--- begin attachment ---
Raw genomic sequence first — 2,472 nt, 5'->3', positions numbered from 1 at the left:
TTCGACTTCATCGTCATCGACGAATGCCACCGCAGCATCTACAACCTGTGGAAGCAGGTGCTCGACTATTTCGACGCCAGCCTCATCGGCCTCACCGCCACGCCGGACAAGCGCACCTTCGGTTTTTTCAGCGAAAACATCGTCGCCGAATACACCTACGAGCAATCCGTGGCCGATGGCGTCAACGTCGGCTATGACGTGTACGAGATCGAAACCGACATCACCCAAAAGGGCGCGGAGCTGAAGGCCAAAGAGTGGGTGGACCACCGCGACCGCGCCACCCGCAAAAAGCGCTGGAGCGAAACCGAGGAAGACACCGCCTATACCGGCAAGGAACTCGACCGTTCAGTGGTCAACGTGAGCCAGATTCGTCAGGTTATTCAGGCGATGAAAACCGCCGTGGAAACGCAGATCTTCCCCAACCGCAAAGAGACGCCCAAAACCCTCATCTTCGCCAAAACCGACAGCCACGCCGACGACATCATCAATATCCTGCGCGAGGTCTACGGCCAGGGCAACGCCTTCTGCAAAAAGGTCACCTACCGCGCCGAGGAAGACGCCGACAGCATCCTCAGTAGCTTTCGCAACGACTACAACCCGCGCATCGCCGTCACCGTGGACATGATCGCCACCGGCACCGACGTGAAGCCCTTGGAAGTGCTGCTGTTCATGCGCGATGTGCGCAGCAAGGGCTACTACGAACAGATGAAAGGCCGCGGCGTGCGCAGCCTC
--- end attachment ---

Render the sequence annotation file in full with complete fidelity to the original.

Raw genomic sequence first — 2,472 nt, 5'->3', positions numbered from 1 at the left:
TTCGACTTCATCGTCATCGACGAATGCCACCGCAGCATCTACAACCTGTGGAAGCAGGTGCTCGACTATTTCGACGCCAGCCTCATCGGCCTCACCGCCACGCCGGACAAGCGCACCTTCGGTTTTTTCAGCGAAAACATCGTCGCCGAATACACCTACGAGCAATCCGTGGCCGATGGCGTCAACGTCGGCTATGACGTGTACGAGATCGAAACCGACATCACCCAAAAGGGCGCGGAGCTGAAGGCCAAAGAGTGGGTGGACCACCGCGACCGCGCCACCCGCAAAAAGCGCTGGAGCGAAACCGAGGAAGACACCGCCTATACCGGCAAGGAACTCGACCGTTCAGTGGTCAACGTGAGCCAGATTCGTCAGGTTATTCAGGCGATGAAAACCGCCGTGGAAACGCAGATCTTCCCCAACCGCAAAGAGACGCCCAAAACCCTCATCTTCGCCAAAACCGACAGCCACGCCGACGACATCATCAATATCCTGCGCGAGGTCTACGGCCAGGGCAACGCCTTCTGCAAAAAGGTCACCTACCGCGCCGAGGAAGACGCCGACAGCATCCTCAGTAGCTTTCGCAACGACTACAACCCGCGCATCGCCGTCACCGTGGACATGATCGCCACCGGCACCGACGTGAAGCCCTTGGAAGTGCTGCTGTTCATGCGCGATGTGCGCAGCAAGGGCTACTACGAACAGATGAAAGGCCGCGGCGTGCGCAGCCTC